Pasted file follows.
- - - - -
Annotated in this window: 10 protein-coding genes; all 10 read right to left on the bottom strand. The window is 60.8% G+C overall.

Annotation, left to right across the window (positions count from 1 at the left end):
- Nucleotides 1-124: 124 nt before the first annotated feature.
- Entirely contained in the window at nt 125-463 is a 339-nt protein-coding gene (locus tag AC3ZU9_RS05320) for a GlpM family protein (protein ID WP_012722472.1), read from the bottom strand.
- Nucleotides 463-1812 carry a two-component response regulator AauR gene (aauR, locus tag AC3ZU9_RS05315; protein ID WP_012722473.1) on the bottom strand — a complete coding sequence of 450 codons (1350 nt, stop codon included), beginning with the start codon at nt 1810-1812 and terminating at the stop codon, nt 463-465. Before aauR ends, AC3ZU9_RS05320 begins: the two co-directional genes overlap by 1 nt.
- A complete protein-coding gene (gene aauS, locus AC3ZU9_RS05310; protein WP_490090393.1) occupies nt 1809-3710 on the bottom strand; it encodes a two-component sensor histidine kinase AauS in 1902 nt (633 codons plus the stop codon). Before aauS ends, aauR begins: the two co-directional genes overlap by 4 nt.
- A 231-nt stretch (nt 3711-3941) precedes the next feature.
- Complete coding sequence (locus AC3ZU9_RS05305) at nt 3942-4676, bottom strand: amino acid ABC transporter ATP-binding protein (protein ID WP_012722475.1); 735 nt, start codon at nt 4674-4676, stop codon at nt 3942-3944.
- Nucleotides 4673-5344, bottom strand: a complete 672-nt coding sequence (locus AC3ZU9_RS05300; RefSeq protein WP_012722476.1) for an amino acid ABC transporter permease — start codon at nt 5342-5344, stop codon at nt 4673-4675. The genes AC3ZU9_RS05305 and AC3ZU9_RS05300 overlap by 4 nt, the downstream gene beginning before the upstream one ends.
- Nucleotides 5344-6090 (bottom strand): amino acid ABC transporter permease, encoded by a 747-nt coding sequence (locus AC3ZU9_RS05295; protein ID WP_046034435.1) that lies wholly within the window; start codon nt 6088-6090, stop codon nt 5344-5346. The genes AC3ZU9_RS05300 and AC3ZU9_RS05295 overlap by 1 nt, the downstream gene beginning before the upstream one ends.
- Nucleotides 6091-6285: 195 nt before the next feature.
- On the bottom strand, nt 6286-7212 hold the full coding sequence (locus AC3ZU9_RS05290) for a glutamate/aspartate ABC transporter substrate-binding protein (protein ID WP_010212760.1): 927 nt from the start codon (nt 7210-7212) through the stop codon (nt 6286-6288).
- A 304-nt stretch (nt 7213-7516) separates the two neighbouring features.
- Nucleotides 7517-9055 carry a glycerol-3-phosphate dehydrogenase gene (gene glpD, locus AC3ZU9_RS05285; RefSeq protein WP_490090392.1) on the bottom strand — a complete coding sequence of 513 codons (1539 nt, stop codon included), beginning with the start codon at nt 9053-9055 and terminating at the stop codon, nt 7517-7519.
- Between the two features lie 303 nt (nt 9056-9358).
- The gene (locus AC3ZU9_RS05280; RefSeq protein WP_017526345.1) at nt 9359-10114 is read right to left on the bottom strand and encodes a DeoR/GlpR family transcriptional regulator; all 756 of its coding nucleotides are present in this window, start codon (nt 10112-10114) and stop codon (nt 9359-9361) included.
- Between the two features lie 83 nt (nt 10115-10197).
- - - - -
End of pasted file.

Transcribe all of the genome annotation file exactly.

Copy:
Annotated in this window: 10 protein-coding genes; all 10 read right to left on the bottom strand. The window is 60.8% G+C overall.

Annotation, left to right across the window (positions count from 1 at the left end):
- Nucleotides 1-124: 124 nt before the first annotated feature.
- Entirely contained in the window at nt 125-463 is a 339-nt protein-coding gene (locus tag AC3ZU9_RS05320) for a GlpM family protein (protein ID WP_012722472.1), read from the bottom strand.
- Nucleotides 463-1812 carry a two-component response regulator AauR gene (aauR, locus tag AC3ZU9_RS05315; protein ID WP_012722473.1) on the bottom strand — a complete coding sequence of 450 codons (1350 nt, stop codon included), beginning with the start codon at nt 1810-1812 and terminating at the stop codon, nt 463-465. Before aauR ends, AC3ZU9_RS05320 begins: the two co-directional genes overlap by 1 nt.
- A complete protein-coding gene (gene aauS, locus AC3ZU9_RS05310; protein WP_490090393.1) occupies nt 1809-3710 on the bottom strand; it encodes a two-component sensor histidine kinase AauS in 1902 nt (633 codons plus the stop codon). Before aauS ends, aauR begins: the two co-directional genes overlap by 4 nt.
- A 231-nt stretch (nt 3711-3941) precedes the next feature.
- Complete coding sequence (locus AC3ZU9_RS05305) at nt 3942-4676, bottom strand: amino acid ABC transporter ATP-binding protein (protein ID WP_012722475.1); 735 nt, start codon at nt 4674-4676, stop codon at nt 3942-3944.
- Nucleotides 4673-5344, bottom strand: a complete 672-nt coding sequence (locus AC3ZU9_RS05300; RefSeq protein WP_012722476.1) for an amino acid ABC transporter permease — start codon at nt 5342-5344, stop codon at nt 4673-4675. The genes AC3ZU9_RS05305 and AC3ZU9_RS05300 overlap by 4 nt, the downstream gene beginning before the upstream one ends.
- Nucleotides 5344-6090 (bottom strand): amino acid ABC transporter permease, encoded by a 747-nt coding sequence (locus AC3ZU9_RS05295; protein ID WP_046034435.1) that lies wholly within the window; start codon nt 6088-6090, stop codon nt 5344-5346. The genes AC3ZU9_RS05300 and AC3ZU9_RS05295 overlap by 1 nt, the downstream gene beginning before the upstream one ends.
- Nucleotides 6091-6285: 195 nt before the next feature.
- On the bottom strand, nt 6286-7212 hold the full coding sequence (locus AC3ZU9_RS05290) for a glutamate/aspartate ABC transporter substrate-binding protein (protein ID WP_010212760.1): 927 nt from the start codon (nt 7210-7212) through the stop codon (nt 6286-6288).
- A 304-nt stretch (nt 7213-7516) separates the two neighbouring features.
- Nucleotides 7517-9055 carry a glycerol-3-phosphate dehydrogenase gene (gene glpD, locus AC3ZU9_RS05285; RefSeq protein WP_490090392.1) on the bottom strand — a complete coding sequence of 513 codons (1539 nt, stop codon included), beginning with the start codon at nt 9053-9055 and terminating at the stop codon, nt 7517-7519.
- Between the two features lie 303 nt (nt 9056-9358).
- The gene (locus AC3ZU9_RS05280; RefSeq protein WP_017526345.1) at nt 9359-10114 is read right to left on the bottom strand and encodes a DeoR/GlpR family transcriptional regulator; all 756 of its coding nucleotides are present in this window, start codon (nt 10112-10114) and stop codon (nt 9359-9361) included.
- Between the two features lie 83 nt (nt 10115-10197).